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imagesAs luck would have it…

hemingway-and-gelhornI’m a little excited about this serendipitous turn of events at my local library tonight. I took a box of books to donate. Since I haven’t been able to write creatively for months, I thought I better clear away some distracting clutter. This includes donating old clothes to Good Will, a 1986 Volvo to Maine Public Radio’s Car Talk program and a bunch of books to the local library.  While there, I wandered over to glance at the summer book sale that they were just beginning to sort. Genres mixed together, a real free-for-all. I was the sole patron and started to talk with the librarian as she sorted. All my recent obsessive fantasies about Hemingway and Gellhorn came out, the film, how I’d hunted down a copy of a collection of his short stories including, “The Snows of Kilimanjaro,” which he wrote while he was in love with Martha Gellhorn, etc. She was a war correspondent and travel writer, well-known and well-respected in her heyday. While I’m gabbing away about the 10 year relationship between Hemingway and Gellhorn, I ran my fingers over the spines of various books, looking up at the librarian. She asked me something, I stopped and fingered the cover of one vintage book, a dark cover, without a book jacket or image. It did not have the title on the front. I opened the book to the dedication page:

“This book is for Martha Gellhorn.”

I picked it up (!) and turned it over in my hands. It’s For Whom the Bell Tolls, by Hemingway, 1940.  It is said that Martha Gellhorn inspired For Whom the Bell Tolls.  The librarian thought it was “spooky” since it was the only Hemingway book in the whole library, to her knowledge, and I happened upon it at the moment I mentioned Martha Gellhorn. I can’t tell what edition it is, if it’s a first edition, or second, but it just has the 1940 date, which is when it was first published. This sort of thing has happened to me before. I once found a 1955 first edition of Rachel Carson’s “The Edge of the Sea” at the edge of a dump in Southwest Harbor and I salvaged it. It inspired me to take some dramatic action at the time. I take these sorts of things very personally as signs or omens the way some people interpret bird droppings. There is a John Donne quote on the opposite page facing pg. 1 of Chapter 1 starting with, “No man is an island…” which is one of my favorite lines of all time. Here is the John Donne quote that appears at the start of Hemingway’s novel:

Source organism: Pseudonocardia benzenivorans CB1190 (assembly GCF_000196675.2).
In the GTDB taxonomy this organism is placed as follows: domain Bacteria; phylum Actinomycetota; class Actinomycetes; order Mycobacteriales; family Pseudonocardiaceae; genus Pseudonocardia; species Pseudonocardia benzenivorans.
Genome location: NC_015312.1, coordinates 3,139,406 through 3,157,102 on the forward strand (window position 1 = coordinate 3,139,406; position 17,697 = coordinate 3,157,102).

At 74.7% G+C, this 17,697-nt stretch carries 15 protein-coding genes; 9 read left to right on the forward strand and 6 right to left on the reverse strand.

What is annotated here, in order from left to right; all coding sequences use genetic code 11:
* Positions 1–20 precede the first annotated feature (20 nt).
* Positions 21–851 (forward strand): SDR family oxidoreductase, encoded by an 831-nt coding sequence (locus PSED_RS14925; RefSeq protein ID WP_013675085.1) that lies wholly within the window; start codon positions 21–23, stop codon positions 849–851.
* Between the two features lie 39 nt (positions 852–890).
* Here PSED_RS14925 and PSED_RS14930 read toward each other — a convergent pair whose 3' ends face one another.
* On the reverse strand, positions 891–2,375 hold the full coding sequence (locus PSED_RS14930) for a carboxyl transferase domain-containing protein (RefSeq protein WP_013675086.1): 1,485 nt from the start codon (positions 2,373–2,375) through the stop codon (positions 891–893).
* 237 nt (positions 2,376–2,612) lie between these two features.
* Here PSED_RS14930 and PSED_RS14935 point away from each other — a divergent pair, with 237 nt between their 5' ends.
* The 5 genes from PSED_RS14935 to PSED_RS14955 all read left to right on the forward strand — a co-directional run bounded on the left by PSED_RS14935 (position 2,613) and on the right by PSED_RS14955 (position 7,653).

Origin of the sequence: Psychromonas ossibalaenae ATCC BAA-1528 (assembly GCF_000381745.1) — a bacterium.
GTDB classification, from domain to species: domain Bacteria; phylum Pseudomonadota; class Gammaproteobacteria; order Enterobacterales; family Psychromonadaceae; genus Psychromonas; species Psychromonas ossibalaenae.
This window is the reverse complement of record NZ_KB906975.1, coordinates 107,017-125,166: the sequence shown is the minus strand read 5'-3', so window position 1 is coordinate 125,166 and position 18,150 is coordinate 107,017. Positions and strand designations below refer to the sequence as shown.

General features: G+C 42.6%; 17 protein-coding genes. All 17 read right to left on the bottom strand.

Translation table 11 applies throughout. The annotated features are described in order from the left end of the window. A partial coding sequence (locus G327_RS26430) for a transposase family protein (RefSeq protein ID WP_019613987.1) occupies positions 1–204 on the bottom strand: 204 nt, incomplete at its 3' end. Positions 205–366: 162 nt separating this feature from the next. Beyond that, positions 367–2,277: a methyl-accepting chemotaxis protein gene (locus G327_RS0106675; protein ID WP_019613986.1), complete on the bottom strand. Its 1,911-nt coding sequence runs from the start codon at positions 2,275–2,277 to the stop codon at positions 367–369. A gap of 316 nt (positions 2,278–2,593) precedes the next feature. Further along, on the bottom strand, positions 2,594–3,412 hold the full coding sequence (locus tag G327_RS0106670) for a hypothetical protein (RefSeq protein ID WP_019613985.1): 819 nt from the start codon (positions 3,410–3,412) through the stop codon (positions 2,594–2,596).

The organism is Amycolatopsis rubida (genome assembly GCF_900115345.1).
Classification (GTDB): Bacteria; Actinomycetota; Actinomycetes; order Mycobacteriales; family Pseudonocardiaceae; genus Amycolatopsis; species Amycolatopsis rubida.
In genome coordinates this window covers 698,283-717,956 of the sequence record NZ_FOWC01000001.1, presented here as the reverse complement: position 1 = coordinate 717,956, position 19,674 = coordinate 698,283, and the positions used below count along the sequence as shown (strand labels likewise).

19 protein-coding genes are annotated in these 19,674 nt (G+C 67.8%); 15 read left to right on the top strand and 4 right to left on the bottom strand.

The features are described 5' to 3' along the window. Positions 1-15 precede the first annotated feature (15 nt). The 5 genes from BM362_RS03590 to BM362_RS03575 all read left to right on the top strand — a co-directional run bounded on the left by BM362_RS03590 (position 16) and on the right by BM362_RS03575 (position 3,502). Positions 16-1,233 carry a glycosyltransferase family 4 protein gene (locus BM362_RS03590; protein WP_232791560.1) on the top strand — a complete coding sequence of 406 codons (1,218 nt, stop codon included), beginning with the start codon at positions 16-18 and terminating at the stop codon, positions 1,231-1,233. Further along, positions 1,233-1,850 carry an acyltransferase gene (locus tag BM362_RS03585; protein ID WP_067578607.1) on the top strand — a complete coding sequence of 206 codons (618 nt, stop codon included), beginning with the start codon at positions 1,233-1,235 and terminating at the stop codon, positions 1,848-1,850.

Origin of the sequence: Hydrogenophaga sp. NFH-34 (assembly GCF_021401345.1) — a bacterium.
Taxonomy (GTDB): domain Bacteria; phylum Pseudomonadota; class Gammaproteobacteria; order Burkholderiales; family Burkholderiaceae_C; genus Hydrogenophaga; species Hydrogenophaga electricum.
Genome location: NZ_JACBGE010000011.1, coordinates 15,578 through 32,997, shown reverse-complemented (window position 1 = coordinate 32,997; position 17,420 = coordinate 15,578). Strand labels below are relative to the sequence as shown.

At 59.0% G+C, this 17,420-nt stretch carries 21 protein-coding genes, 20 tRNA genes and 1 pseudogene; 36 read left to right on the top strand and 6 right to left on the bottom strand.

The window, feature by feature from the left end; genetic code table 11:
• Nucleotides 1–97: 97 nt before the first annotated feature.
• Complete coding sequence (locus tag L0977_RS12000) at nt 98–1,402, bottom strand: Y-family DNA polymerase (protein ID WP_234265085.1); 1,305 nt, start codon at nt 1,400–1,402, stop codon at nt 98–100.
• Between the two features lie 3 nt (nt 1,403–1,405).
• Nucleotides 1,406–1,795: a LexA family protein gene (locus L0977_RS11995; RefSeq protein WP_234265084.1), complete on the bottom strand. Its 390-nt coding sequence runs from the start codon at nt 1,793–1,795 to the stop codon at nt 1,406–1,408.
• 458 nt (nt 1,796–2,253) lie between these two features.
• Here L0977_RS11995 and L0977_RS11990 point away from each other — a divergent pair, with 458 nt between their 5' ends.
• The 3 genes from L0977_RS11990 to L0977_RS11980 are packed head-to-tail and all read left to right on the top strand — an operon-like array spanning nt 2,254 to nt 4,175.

No man is an island,
Entire of itself,
Every man is a piece of the continent,
A part of the main.
If a clod be washed away by the sea,
Europe is the less.
As well as if a promontory were.
As well as if a manor of thy friend’s
Or of thine own were:
Any man’s death diminishes me,
Because I am involved in mankind,
And therefore never send to know for whom the bell tolls;
It tolls for thee.

In finding this 1940 edition, I feel like I have a new crush, an infatuation with their words, an old story…their love story, their exchange of ideas, letters, writings and the energy between Hemingway, a Cancerian man, and Gellhorn, the war journalist and writer, a Scorpio, over the ten years they were together (as lovers and during their short marriage). It’s been a while since I’ve had a crush like this. It makes me happy and I feel inspired, too. Energized. I’m on a deadline, so I am pretty focused on the newsletter right now….but this happenstance puts a little more pep in my step!  If you’ve found a rare gem of a images-1vintage book, and it’s inspired you, leave a comment.

Leah

Poet. Artist. Ecoheroine. Human ecologist. Spiritual mermaid and Mystic. I write about literary ecology, wetlands, water, Romantic ecology, and quirky adventures with my dog.

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